Day 1: Buenos Aires, Argentina
Cosmopolitan Buenos Aires is legendary for its street art as well as its vibrant culture, galleries and urban murals.
Day 2: Buenos Aires
Mercado del Progreso, a local market in a rarely visited small district in Buenos Aires, is a great place to learn about the rich traditions of Argentina’s cuisine.
Day 3: Buenos Aires / Salta
Salta is recognized for its Spanish colonial architecture and Andean heritage.
Day 4: Salta / Cafayate
Cafayate lies in the Calchaquí Valleys, an area known for its reddish rock formations and excellent vineyards.
Day 5: Cafayate
Dramatic landscapes and activities such as horseback riding, hiking and golf make this area popular.
Day 6: Cafayate / Salta / Iguassu
‘Big Water’, this massive wall of water borders Argentina, Brazil and Paraguay.
Day 7: Iguassu
A range of adventure activities are available at the falls, from birdwatching to heli flights.
Day 8: Iguassu / Jesuit Ruins / Ibera Marshlands
The marshlands are the second-largest wetland in the world after the Pantanal in Brazil.
Day 9: Ibera Marshland
Some 60 lakes are festooned with wildlife from capybaras to howler monkeys and more than 350 species of birds.
Day 10: Ibera Marshlands / Encarnacion, Paraguay
Often called “The Pearl of the South,” Encarnacion boasts wide beaches, a waterfront boardwalk and striking UNESCO World Heritage Sites of Jesuits missions.
Day 11: Encarnacion / Asuncion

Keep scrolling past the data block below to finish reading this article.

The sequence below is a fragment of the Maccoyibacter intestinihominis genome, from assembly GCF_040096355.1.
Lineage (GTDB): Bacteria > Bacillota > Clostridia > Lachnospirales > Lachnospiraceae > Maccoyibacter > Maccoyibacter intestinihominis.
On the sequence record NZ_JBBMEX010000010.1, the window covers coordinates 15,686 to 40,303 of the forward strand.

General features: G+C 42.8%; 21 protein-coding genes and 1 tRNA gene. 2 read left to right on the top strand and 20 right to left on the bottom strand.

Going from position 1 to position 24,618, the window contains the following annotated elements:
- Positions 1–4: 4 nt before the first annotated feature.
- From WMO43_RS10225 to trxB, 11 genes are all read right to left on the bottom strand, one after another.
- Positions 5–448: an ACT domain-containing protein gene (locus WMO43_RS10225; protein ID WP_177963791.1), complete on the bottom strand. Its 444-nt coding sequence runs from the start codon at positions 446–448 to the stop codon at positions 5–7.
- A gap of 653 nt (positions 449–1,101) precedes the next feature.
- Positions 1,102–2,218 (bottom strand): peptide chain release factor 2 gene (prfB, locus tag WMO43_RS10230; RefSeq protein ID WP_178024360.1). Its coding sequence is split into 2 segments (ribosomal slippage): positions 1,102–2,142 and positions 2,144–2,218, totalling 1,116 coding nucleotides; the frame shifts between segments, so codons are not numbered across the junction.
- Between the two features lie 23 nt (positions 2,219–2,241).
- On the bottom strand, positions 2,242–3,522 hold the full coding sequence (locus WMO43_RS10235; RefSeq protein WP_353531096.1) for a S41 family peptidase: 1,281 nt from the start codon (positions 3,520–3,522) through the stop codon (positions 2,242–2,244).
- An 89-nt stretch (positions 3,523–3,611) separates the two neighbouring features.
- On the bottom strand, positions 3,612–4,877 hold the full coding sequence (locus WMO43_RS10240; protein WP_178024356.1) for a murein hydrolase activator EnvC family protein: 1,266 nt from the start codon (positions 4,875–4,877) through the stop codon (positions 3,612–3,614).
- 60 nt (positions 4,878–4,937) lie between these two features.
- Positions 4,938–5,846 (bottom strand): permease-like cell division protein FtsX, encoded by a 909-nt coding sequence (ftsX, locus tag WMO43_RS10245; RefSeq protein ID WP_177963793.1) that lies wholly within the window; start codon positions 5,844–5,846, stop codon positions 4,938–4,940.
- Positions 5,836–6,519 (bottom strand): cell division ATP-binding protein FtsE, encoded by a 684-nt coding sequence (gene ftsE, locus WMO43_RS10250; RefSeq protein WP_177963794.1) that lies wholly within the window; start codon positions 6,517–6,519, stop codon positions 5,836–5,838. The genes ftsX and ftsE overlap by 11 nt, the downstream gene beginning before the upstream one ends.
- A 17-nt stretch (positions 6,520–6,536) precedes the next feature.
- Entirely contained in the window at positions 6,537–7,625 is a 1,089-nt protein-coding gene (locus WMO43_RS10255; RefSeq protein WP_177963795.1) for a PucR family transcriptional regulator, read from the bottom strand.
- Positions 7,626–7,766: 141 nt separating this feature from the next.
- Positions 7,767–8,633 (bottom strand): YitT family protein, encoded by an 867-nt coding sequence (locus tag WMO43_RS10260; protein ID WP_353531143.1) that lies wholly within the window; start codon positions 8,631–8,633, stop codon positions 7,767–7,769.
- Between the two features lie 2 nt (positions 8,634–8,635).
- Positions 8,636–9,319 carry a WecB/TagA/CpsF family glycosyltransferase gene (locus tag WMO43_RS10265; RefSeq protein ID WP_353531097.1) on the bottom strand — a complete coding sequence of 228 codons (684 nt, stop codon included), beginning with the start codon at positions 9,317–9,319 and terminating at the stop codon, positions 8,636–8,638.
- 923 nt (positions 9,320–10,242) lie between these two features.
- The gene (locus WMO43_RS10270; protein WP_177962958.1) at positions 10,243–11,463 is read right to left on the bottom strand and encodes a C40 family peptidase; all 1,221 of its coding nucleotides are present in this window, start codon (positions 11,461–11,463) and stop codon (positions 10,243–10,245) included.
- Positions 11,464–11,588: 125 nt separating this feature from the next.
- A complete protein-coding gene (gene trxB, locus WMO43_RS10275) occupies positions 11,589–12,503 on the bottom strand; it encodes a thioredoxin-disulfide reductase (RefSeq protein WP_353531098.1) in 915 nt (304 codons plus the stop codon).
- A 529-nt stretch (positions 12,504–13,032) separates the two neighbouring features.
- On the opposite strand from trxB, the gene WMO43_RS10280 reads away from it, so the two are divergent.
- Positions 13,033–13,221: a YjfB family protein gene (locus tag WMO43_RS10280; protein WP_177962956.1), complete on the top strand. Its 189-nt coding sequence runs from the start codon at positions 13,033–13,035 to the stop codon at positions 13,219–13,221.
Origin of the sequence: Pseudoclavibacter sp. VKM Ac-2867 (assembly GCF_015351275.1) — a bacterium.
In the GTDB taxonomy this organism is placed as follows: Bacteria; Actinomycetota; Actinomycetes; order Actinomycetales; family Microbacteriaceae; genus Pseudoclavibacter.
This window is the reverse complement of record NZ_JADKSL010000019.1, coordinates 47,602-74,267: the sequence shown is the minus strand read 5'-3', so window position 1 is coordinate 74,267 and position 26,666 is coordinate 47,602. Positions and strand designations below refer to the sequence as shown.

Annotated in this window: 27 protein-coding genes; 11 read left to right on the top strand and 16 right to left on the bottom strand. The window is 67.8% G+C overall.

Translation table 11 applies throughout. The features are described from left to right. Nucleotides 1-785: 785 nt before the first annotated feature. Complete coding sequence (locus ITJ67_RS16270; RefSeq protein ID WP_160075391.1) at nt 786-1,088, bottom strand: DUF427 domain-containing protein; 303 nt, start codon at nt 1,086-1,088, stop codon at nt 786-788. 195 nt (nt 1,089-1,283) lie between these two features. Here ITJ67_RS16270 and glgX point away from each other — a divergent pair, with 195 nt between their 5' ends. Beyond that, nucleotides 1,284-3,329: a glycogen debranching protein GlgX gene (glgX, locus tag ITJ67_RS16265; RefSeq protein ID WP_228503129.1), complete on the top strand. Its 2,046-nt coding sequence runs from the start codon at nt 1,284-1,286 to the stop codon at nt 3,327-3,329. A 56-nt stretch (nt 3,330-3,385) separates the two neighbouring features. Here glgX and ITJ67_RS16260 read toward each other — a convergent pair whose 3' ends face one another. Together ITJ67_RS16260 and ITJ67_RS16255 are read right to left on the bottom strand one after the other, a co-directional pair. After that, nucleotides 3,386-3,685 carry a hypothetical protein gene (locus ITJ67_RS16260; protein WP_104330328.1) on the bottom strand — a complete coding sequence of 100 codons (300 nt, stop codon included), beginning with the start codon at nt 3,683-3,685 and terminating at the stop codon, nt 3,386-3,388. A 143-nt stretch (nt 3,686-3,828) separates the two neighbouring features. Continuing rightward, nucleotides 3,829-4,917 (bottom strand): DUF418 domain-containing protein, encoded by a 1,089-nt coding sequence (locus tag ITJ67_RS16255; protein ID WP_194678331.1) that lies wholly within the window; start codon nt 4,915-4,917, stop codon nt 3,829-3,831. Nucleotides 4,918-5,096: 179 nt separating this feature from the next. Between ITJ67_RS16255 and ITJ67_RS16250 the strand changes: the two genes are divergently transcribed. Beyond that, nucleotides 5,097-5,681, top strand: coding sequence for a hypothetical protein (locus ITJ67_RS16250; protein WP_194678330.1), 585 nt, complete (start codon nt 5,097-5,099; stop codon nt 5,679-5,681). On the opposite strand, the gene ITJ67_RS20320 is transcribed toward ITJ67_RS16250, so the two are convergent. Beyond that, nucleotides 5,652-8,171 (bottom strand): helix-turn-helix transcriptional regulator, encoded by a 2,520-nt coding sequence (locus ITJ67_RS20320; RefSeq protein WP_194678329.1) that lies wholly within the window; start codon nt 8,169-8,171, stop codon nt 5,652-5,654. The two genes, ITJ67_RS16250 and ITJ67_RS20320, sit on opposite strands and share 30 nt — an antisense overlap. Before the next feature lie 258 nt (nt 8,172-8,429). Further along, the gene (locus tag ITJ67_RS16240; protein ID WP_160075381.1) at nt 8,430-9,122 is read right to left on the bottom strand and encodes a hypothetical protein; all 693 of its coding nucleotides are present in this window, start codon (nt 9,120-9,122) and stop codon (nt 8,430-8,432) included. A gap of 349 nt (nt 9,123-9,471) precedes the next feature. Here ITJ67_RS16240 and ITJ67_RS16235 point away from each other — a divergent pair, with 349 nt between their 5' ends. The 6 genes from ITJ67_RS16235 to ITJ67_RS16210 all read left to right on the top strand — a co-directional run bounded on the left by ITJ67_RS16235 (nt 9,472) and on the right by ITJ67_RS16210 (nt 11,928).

Asuncion is among the oldest cities in South America and the longest continually inhabited area in the Río de la Plata Basin.
Day 12: Asuncion / Depart
El Chalten (2 days)
At the foot of two mountains, El Chaltén is considered by many to be the trekking capital of Argentina.
Glaciers National Park (4 days)
Here are some of nature’s most dramatic and elegant ice landscapes such as the Perito Moreno Glacier.
Mendoza & Wineries (4 days)
Mendoza enjoys an outdoor attitude offering mountaineering, hiking, horseback riding, rafting and snow skiing. Two primary industries are wine making and olive oil production.
Pampas (3 days)
At historic estancias, gauchos, Argentina’s cowboys, still rely on traditional skills that have all but disappeared elsewhere.
Peninsula Valdes (3 days)
The peninsula provides habitat to wildlife, both terrestrial and marine, including sea lion, sea elephant, whale, guanaco and Magellan penguin.
San Carlos de Bariloche (3 days)
Bariloche reflects German, Swiss and English architectural influences in a gem of a setting surrounded by glacial lakes, rivers and peaks.
Tierra del Fuego National Park (3 days)
At the extreme end of the Americas, a unique train ride travels to the “End of the World.”
Yacutinga Nature Reserve (3 days)
Yacutinga Nature Reserve offers an extraordinary jungle experience. Reached only by boat on the Iguassu River, this is a place of wide rivers, reddish clay soil and subtropical weather
Eastern Paraguay (4 days)
For at least a thousand years, the indigenous Guarani have lived amid the semi-tropical forests interspersed with fields of high pastures and low hills.
The Chaco (2 days)
Laguna Salada is an ecosystem in constant transformation and is ideal for birdwatching and other nature activities. Nearby are traditional Mennonite villages.
$600-$1000 per person per day. Land only, double occupancy.